I Want to Learn How to Think Beyond Academic Disciplines
Vol.6 2016.11.02 MURAOKA Yukari
Coloring Materials and Facsimile Techniques
Japanese traditional paintings known as Yamato-e, Wa-ga, etc. – their origins are considered to be techniques and artworks that were brought through exchanges with China and the Korean peninsula around the fifth century. They went through unique developments in Japan and as a result now we see many paintings as their legacies. The coloring materials that were used at the time were made of natural ingredients, which differed from present-day tube colors both in material and usage. Japanese painters invented and established various techniques by skillfully using those coloring materials.
However, these techniques were passed on only among the painters such as secret manuals or oral teaching in their ateliers or among disciples, without being circulated outside those circles. What little hint we have now is a series of manuals for techniques written by a few painters from around the sixteenth century.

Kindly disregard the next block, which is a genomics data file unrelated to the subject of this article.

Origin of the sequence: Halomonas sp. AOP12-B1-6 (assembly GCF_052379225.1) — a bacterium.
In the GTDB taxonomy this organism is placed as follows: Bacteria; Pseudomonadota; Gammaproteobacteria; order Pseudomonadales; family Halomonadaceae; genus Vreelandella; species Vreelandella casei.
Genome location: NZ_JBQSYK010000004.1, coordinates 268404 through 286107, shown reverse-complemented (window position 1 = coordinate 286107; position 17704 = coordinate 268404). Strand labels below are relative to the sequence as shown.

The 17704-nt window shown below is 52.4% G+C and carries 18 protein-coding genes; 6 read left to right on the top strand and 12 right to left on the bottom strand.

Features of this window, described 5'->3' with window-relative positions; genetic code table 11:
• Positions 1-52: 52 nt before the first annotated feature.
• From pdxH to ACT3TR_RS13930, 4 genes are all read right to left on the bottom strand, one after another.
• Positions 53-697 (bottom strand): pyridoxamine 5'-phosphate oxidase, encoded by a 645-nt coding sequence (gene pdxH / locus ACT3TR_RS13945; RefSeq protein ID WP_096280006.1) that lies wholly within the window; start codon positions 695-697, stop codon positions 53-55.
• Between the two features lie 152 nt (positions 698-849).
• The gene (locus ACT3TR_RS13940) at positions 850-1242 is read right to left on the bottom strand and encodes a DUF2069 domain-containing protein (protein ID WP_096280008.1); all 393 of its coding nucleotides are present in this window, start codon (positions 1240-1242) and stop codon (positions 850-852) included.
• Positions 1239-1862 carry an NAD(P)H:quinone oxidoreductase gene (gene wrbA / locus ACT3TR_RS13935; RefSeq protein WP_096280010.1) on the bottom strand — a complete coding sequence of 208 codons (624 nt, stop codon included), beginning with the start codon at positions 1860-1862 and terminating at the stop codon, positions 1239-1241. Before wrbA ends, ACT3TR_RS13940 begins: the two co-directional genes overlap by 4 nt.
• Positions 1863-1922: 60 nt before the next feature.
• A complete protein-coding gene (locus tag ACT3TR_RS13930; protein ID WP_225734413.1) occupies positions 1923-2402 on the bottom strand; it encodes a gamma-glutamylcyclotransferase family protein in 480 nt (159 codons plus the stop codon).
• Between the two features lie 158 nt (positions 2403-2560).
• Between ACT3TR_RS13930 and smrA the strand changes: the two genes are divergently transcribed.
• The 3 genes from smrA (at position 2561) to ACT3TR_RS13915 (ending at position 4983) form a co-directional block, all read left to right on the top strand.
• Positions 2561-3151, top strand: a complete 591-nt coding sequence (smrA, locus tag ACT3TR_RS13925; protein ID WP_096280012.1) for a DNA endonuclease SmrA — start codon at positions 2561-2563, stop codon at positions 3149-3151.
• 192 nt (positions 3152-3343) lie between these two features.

“Facsimile” is one of the ways to copy classical paintings in great detail. Facsimile not only plays a role in preserving original paintings, but it is also significant as an endeavor to recover lost techniques from the ancient times and pass them on to the future. Facsimile is performed by recreating the production process of the original paintings, and investigating coloring materials in addition to coloring methods is a necessary part of the recreation. Learning about facsimile will enable you to understand and think about coloring techniques for Japanese traditional paintings.
- MURAOKA Yukari
- She graduated from the Graduate School of Conservation, Tokyo University of the Arts (MA). She belongs to the technical section of the preservation of the historical records, the Historiographical Institute, the University of Tokyo. She is a specialist of reproduction who precisely copies classic paintings.
- Other Lessons